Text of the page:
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What Can High Beef Prices Do for Your Dairy?

Libby Eiholzer, Bilingual Dairy
Northwest New York Dairy, Livestock & Field Crops

July 25, 2014
What Can High Beef Prices Do for Your Dairy?

If you're trying to maximize internal herd growth for expansion, then you most likely aren't going to want to sell any more animals, for beef or otherwise. But if you can't add any more cows, and especially if you are already weeding out lower grade heifers to sell as dairy animals, then there is another option to consider.
Some dairies are regularly breeding a percentage of their herd to beef bulls. Bull studs like Genex and ABS have programs set up to help farmers breed and market these animals. Genex's Breeding to Feeding Program uses Limousin semen on dairy cows (preferably Jersey) and the Minnesota-based Wulf Cattle Company contracts to buy back calves and raise them. ABS's InFocus program markets beef semen and tracks offspring to select the best bulls for mating with dairy cows. They cite benefits such as increased fertility, improved calving ease and decreased still births for cows bred to their bulls.

Dairy cattle sold for beef are often lacking in the physical characteristics that make good beef cows. But if dairy calves are bred and raised for that purpose, they can result in much higher quality beef animals. Although no studies have been done on the economic benefits, it would seem that breeding lower quality cattle to beef and selling the offspring could significantly increase income over what would be received for straight dairy animals.
If you have the facilities, crossbred calves can be raised with heifer calves, at least through weaning. But the key to good beef is feeding a high concentrate diet in order to increase muscle mass.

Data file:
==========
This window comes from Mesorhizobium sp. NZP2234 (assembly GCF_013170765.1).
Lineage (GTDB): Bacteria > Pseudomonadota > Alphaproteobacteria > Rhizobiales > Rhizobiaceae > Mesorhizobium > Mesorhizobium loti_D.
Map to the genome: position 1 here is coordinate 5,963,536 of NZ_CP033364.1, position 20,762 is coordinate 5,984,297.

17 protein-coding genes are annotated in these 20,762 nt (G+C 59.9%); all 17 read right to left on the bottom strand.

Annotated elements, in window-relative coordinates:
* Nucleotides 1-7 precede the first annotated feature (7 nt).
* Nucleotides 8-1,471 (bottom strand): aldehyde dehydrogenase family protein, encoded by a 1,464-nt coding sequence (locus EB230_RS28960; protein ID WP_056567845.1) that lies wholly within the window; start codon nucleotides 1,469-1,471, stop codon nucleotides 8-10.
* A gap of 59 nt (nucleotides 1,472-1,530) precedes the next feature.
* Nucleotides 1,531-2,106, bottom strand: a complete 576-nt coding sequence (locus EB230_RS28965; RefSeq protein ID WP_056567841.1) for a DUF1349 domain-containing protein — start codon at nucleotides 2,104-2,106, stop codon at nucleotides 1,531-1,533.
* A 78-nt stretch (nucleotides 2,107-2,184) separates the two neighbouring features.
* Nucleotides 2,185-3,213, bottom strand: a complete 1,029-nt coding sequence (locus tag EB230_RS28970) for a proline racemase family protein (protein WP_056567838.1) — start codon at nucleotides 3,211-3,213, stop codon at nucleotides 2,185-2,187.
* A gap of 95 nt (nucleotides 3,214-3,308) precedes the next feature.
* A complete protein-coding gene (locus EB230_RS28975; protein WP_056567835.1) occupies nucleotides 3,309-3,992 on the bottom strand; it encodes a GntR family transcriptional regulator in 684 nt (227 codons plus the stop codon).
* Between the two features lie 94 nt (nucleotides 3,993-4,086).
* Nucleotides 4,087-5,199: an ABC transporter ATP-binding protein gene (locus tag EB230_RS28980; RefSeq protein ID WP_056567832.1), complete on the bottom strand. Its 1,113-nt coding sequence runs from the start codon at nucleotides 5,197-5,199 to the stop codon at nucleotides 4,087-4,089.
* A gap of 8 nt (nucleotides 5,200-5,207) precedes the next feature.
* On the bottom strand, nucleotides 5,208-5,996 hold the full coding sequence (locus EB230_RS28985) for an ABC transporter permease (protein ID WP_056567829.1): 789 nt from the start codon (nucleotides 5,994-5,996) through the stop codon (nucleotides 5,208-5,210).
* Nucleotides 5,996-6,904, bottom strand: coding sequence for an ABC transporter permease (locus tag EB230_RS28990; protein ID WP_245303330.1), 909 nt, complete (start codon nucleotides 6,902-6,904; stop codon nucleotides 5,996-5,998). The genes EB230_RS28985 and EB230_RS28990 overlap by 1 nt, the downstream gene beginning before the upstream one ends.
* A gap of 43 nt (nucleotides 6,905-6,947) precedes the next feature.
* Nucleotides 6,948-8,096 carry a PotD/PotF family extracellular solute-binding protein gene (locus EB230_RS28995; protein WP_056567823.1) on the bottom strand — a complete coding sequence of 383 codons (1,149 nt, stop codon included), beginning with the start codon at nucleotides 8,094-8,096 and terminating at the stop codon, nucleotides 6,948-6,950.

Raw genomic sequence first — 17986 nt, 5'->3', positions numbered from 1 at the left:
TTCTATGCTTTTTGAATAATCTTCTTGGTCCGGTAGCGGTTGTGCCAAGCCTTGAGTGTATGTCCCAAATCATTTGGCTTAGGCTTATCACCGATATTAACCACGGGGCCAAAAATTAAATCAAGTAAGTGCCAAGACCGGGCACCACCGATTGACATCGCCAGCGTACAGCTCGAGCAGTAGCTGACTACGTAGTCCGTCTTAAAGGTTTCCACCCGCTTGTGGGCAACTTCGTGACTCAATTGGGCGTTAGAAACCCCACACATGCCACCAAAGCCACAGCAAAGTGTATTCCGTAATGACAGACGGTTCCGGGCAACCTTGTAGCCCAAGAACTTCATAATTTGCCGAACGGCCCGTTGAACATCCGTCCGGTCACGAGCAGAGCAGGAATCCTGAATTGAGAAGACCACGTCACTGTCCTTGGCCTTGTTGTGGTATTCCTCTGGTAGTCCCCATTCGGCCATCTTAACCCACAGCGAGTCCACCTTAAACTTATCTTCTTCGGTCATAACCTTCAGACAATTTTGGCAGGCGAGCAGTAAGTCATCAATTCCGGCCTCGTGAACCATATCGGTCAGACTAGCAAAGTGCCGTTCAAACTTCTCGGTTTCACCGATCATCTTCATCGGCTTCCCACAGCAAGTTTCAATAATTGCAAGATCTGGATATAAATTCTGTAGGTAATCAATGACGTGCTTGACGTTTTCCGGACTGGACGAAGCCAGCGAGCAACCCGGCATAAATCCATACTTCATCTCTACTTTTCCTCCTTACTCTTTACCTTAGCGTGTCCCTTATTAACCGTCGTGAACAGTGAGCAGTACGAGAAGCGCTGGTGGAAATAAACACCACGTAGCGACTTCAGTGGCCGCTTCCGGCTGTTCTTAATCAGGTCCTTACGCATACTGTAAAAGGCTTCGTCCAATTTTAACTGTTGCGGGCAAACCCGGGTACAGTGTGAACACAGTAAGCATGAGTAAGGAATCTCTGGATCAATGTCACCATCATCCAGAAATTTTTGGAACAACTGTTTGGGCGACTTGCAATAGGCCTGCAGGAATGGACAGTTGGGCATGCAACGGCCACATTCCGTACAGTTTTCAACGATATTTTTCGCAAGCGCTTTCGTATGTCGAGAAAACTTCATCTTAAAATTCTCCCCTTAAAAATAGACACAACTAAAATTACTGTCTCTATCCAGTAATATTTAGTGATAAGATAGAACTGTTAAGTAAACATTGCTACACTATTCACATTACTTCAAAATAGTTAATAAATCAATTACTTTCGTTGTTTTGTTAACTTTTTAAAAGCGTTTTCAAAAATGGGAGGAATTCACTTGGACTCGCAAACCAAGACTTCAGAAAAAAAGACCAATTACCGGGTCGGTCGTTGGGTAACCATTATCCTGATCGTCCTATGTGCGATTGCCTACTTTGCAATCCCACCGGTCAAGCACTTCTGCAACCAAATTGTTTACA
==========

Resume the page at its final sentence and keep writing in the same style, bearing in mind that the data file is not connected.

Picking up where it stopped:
According to Mike Baker, Beef Cattle Extension Specialist at Cornell University, this is very achievable with Holstein steers. Holsteins do marble easily; if measured side by side with a beef steer of the same level of backfat, the Holstein steer would actually have more intramuscular fat, a good thing in the beef industry. Baker does cite some negatives to using Holsteins for beef: their rib eye muscling tends to be oblong instead of the round shape that consumers prefer, they generally have a lower dressing percentage (the difference between live weight and carcass weight) due to lower overall muscle mass, and they also use feed less efficiently than beef animals. If they aren't put on a high energy diet, straight bred Holsteins end up big and lanky: not ideal when marketing for beef. Using a properly selected beef sire will complement the Holstein cow in producing a calf that is more moderate in size, has the muscle size and shape desired in the market and is capable of handling a high forage diet during much of its growing phase.

If you have the facilities, crossbred calves can be raised with heifer calves, at least through weaning. They can then be raised to feeder weight (400-800 lbs.) on pasture or refusals or finished to market weight. An important consideration is whether you have the capacity to raise animals separately for finishing or if you would prefer to sell them as feeder calves.